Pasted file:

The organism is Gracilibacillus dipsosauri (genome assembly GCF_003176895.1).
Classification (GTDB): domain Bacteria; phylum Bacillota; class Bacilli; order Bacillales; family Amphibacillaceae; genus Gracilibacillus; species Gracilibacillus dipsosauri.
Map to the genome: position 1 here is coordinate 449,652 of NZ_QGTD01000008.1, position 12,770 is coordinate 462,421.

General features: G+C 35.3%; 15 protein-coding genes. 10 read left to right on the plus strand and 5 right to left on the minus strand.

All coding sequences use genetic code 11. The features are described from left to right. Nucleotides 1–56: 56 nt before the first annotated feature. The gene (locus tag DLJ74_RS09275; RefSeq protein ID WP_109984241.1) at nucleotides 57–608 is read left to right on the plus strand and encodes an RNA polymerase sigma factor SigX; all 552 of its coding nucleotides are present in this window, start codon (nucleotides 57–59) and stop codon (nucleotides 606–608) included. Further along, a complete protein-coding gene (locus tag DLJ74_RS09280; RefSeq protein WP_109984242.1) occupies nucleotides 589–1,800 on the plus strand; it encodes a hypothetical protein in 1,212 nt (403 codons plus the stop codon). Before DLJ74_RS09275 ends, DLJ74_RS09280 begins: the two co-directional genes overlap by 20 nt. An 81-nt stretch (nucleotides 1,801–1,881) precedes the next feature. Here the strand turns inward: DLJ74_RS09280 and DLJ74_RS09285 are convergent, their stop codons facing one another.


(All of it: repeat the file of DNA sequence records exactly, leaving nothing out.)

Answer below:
The organism is Gracilibacillus dipsosauri (genome assembly GCF_003176895.1).
Classification (GTDB): domain Bacteria; phylum Bacillota; class Bacilli; order Bacillales; family Amphibacillaceae; genus Gracilibacillus; species Gracilibacillus dipsosauri.
Map to the genome: position 1 here is coordinate 449,652 of NZ_QGTD01000008.1, position 12,770 is coordinate 462,421.

General features: G+C 35.3%; 15 protein-coding genes. 10 read left to right on the plus strand and 5 right to left on the minus strand.

All coding sequences use genetic code 11. The features are described from left to right. Nucleotides 1–56: 56 nt before the first annotated feature. The gene (locus tag DLJ74_RS09275; RefSeq protein ID WP_109984241.1) at nucleotides 57–608 is read left to right on the plus strand and encodes an RNA polymerase sigma factor SigX; all 552 of its coding nucleotides are present in this window, start codon (nucleotides 57–59) and stop codon (nucleotides 606–608) included. Further along, a complete protein-coding gene (locus tag DLJ74_RS09280; RefSeq protein WP_109984242.1) occupies nucleotides 589–1,800 on the plus strand; it encodes a hypothetical protein in 1,212 nt (403 codons plus the stop codon). Before DLJ74_RS09275 ends, DLJ74_RS09280 begins: the two co-directional genes overlap by 20 nt. An 81-nt stretch (nucleotides 1,801–1,881) precedes the next feature. Here the strand turns inward: DLJ74_RS09280 and DLJ74_RS09285 are convergent, their stop codons facing one another.